Prepared by Claire Macken
• Carbolic Smoke Ball Co (def) promises in ad to pay 100 pounds to any person who contracts flu after using smoke ball.
• Carlill (plaintiff) uses ball but contracts flu + relies on ad.
Issue: Was there a binding contract between the parties?
- A contract requires notification of acceptance - Did Mrs Carlill notify Carbolic of the acceptance of the offer?
- Did Mrs Carlill provide consideration in exchange for the 100 pounds reward?
Def argument is: There was no binding contract - the words of the ad did not amount to a promise b/c:
• the ad was too vague to make a contract - there was no limit as to time & no means of checking use of the ball by consumers;
• the terms are too vague to make a contract- no limit as to time - a person might claim they contracted flu 10 yrs after using the remedy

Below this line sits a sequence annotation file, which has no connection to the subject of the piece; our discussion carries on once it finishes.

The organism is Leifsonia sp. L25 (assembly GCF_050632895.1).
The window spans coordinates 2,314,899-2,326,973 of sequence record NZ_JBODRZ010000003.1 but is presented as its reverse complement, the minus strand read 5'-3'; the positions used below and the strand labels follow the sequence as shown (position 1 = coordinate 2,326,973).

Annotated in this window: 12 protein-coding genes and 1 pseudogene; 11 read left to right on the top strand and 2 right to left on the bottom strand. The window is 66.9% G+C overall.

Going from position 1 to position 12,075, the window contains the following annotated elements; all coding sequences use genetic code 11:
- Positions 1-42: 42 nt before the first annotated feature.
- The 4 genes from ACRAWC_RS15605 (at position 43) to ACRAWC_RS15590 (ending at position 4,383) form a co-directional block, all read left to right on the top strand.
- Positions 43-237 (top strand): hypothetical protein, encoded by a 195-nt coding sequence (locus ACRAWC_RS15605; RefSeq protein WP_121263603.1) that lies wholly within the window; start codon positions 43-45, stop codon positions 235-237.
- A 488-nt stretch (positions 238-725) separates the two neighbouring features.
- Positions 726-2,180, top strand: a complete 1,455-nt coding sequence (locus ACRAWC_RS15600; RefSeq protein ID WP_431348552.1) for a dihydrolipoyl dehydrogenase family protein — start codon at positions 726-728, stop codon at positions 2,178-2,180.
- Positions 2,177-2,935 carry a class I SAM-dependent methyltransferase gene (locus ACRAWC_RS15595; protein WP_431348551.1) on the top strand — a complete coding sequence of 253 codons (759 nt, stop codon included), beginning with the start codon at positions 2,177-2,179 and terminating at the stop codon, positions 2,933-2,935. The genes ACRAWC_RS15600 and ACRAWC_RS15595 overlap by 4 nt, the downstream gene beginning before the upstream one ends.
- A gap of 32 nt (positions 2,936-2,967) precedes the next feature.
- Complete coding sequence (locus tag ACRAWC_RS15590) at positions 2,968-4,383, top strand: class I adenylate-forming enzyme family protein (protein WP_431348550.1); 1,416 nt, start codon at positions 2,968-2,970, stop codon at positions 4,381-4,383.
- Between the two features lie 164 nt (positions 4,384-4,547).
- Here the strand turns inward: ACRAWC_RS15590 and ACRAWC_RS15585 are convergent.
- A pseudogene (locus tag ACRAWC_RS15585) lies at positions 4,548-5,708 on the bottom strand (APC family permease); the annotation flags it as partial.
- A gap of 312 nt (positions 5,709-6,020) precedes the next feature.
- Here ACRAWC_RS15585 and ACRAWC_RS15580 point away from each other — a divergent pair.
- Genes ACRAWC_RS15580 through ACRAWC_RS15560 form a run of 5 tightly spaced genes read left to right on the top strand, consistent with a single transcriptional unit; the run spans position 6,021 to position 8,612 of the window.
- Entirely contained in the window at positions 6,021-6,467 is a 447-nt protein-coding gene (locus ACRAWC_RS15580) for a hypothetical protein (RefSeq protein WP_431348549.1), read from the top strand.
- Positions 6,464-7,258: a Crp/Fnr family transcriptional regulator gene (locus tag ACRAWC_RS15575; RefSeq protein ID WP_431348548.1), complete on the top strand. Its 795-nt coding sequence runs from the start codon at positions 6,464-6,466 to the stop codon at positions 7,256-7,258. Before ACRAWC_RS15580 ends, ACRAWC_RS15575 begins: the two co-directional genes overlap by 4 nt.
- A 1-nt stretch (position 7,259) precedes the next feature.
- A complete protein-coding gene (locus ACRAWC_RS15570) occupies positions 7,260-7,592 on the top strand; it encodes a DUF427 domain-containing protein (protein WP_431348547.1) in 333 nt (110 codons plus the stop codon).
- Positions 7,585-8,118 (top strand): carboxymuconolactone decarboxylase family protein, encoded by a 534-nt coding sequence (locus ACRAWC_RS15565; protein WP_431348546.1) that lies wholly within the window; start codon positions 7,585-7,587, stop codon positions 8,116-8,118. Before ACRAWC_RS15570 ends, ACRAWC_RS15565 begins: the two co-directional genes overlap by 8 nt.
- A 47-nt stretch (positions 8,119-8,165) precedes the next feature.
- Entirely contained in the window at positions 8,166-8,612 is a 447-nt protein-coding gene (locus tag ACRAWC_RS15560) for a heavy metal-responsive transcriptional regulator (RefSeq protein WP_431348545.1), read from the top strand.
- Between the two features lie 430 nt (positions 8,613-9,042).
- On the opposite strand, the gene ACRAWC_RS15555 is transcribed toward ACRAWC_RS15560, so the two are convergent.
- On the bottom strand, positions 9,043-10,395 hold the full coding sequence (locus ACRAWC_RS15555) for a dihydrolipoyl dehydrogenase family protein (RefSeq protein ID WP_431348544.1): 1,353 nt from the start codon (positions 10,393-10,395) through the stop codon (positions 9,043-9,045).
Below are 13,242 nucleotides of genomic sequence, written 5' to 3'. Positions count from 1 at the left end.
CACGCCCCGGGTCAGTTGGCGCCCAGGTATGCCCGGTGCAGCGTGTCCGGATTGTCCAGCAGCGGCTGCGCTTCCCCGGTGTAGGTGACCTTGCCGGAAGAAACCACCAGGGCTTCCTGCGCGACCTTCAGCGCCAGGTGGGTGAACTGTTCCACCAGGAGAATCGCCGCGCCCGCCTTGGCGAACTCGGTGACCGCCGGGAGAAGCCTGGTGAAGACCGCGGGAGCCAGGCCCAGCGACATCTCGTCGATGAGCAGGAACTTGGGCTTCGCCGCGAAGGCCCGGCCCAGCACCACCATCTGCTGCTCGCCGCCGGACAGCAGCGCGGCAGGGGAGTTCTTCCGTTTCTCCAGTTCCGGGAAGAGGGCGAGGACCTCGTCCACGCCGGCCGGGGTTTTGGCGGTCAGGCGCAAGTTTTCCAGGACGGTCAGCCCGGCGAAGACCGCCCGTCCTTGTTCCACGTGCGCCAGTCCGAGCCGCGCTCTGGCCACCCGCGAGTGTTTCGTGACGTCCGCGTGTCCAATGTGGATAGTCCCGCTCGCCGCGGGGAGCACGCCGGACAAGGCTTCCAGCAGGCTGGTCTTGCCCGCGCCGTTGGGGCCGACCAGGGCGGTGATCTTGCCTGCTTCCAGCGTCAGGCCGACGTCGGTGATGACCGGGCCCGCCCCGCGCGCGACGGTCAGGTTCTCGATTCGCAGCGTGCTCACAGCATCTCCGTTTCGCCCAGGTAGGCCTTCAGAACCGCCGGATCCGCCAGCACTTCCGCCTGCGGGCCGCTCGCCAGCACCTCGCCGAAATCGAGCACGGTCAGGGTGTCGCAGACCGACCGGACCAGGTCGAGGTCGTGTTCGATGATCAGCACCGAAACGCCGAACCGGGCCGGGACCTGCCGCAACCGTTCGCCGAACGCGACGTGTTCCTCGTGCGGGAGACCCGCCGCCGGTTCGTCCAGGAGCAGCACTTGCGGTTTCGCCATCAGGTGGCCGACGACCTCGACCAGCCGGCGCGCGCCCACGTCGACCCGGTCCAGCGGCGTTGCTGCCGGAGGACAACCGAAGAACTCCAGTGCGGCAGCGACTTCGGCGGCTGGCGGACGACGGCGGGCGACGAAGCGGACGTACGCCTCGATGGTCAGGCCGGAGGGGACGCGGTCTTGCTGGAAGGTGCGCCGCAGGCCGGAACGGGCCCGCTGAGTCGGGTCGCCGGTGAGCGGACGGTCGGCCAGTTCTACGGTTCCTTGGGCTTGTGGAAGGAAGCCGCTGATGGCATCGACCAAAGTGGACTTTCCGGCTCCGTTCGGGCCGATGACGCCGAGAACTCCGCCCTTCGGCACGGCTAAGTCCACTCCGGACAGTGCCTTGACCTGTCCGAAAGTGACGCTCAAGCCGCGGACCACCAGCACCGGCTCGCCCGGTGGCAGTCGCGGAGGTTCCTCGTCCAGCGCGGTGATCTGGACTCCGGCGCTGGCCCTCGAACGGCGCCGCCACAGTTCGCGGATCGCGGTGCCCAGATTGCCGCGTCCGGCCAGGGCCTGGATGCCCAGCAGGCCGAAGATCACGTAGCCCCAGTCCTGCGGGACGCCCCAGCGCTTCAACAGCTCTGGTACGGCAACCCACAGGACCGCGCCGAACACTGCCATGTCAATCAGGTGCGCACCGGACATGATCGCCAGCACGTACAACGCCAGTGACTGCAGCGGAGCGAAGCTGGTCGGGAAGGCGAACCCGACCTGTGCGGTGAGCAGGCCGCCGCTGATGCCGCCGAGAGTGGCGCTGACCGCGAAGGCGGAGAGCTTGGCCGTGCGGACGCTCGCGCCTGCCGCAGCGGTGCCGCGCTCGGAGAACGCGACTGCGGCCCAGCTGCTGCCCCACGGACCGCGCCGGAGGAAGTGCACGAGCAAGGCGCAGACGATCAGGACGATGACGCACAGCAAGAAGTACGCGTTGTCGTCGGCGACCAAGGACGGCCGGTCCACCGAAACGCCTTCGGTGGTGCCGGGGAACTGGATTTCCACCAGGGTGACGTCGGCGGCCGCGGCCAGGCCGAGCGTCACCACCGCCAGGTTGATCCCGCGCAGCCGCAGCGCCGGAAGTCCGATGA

• No contract b/c a contract requires communication of intention to accept the offer or performance of some overt act
Plaintiff’s argument is: ad was an offer they were under an obligation to fulfill because it was published so it would be read and acted upon & it was not an empty boast.
• The promise was not vague - & there was consideration.
Held: (Application). There was a binding contract. Carlill successful.
Lindley LJ - The ad was an express promise - to pay 100 pounds to anyone who contracts flu after using the ball three times daily x 2 weeks.
• The ad was not a mere puff: b/c of this statement “1000 is deposited with the Alliance Bank, shewing our sincerity in the matter” - proof of sincerity to pay
• Promise is binding even though not made to anyone in particular - a unilateral offer - ie. “offers to anybody who performs the conditions named in the advertisement, and anybody who does perform the condition accepts the offer”.
• The ad is not so vague that it cannot be construed as a promise - the words can be